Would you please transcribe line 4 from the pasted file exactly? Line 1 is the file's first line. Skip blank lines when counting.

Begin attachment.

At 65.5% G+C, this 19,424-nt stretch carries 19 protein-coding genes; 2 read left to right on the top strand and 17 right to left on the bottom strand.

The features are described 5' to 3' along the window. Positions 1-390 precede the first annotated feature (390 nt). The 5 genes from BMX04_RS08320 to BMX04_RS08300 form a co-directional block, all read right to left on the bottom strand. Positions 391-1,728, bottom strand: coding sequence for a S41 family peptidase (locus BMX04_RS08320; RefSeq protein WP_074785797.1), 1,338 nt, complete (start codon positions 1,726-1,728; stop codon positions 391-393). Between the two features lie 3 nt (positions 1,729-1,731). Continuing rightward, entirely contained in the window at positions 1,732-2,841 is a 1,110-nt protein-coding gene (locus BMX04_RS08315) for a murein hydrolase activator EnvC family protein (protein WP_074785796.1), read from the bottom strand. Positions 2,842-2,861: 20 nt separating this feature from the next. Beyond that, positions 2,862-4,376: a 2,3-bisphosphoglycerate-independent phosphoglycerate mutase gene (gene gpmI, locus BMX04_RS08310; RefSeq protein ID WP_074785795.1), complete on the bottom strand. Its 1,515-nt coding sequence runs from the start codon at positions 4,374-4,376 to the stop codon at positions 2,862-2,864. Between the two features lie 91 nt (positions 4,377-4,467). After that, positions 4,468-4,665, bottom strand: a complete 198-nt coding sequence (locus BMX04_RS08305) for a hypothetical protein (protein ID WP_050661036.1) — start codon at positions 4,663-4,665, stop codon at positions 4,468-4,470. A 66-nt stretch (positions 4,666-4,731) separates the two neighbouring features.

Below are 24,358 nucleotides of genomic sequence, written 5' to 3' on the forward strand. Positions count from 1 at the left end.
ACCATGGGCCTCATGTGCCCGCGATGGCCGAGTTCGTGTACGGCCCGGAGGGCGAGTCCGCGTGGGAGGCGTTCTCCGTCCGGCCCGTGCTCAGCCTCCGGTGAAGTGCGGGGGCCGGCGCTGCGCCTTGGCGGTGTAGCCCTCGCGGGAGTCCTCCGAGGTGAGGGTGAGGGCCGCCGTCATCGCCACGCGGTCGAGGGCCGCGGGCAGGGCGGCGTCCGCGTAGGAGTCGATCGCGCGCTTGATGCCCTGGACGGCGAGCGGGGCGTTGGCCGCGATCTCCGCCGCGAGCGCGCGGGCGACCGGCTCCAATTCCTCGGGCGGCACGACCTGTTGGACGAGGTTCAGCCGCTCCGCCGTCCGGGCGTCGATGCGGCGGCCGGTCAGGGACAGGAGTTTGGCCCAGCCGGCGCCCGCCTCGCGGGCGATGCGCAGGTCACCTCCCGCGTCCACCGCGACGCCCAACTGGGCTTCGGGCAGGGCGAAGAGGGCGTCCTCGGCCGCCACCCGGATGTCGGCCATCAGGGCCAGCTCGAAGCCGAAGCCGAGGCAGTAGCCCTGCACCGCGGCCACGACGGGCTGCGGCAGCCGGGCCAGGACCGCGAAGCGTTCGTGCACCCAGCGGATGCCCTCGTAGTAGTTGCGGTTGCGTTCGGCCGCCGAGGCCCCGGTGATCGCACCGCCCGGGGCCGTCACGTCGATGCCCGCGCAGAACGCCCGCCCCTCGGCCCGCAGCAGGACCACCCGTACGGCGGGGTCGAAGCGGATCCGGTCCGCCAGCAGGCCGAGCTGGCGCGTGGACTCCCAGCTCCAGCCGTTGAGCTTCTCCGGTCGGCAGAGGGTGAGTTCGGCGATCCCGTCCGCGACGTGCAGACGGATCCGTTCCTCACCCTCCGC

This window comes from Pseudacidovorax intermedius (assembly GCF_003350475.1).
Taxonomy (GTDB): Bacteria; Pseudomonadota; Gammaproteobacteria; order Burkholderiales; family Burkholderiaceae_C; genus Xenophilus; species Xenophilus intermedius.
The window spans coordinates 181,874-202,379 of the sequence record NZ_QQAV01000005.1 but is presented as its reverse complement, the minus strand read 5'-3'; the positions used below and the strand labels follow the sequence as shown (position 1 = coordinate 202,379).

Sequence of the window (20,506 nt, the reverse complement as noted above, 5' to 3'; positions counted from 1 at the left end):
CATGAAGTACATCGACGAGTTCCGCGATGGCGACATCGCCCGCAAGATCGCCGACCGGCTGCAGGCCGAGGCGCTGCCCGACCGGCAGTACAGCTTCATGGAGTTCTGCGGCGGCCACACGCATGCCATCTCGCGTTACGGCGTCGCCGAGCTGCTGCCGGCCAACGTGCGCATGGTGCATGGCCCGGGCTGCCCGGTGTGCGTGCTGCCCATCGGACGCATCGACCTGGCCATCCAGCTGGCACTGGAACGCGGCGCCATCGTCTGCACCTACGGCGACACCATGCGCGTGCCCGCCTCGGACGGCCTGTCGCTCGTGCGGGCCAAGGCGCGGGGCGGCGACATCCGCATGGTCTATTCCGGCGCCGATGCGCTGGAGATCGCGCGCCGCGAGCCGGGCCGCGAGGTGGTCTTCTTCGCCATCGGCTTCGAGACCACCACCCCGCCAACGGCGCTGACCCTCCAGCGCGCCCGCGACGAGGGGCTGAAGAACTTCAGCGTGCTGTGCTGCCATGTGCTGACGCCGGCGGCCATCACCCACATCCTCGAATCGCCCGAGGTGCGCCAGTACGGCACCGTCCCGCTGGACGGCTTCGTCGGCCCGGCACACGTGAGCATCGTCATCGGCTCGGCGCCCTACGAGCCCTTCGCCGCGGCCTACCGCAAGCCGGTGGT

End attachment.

ACCATGGGCCTCATGTGCCCGCGATGGCCGAGTTCGTGTACGGCCCGGAGGGCGAGTCCGCGTGGGAGGCGTTCTCCGTCCGGCCCGTGCTCAGCCTCCGGTGAAGTGCGGGGGCCGGCGCTGCGCCTTGGCGGTGTAGCCCTCGCGGGAGTCCTCCGAGGTGAGGGTGAGGGCCGCCGTCATCGCCACGCGGTCGAGGGCCGCGGGCAGGGCGGCGTCCGCGTAGGAGTCGATCGCGCGCTTGATGCCCTGGACGGCGAGCGGGGCGTTGGCCGCGATCTCCGCCGCGAGCGCGCGGGCGACCGGCTCCAATTCCTCGGGCGGCACGACCTGTTGGACGAGGTTCAGCCGCTCCGCCGTCCGGGCGTCGATGCGGCGGCCGGTCAGGGACAGGAGTTTGGCCCAGCCGGCGCCCGCCTCGCGGGCGATGCGCAGGTCACCTCCCGCGTCCACCGCGACGCCCAACTGGGCTTCGGGCAGGGCGAAGAGGGCGTCCTCGGCCGCCACCCGGATGTCGGCCATCAGGGCCAGCTCGAAGCCGAAGCCGAGGCAGTAGCCCTGCACCGCGGCCACGACGGGCTGCGGCAGCCGGGCCAGGACCGCGAAGCGTTCGTGCACCCAGCGGATGCCCTCGTAGTAGTTGCGGTTGCGTTCGGCCGCCGAGGCCCCGGTGATCGCACCGCCCGGGGCCGTCACGTCGATGCCCGCGCAGAACGCCCGCCCCTCGGCCCGCAGCAGGACCACCCGTACGGCGGGGTCGAAGCGGATCCGGTCCGCCAGCAGGCCGAGCTGGCGCGTGGACTCCCAGCTCCAGCCGTTGAGCTTCTCCGGTCGGCAGAGGGTGAGTTCGGCGATCCCGTCCGCGACGTGCAGACGGATCCGTTCCTCACCCTCCGC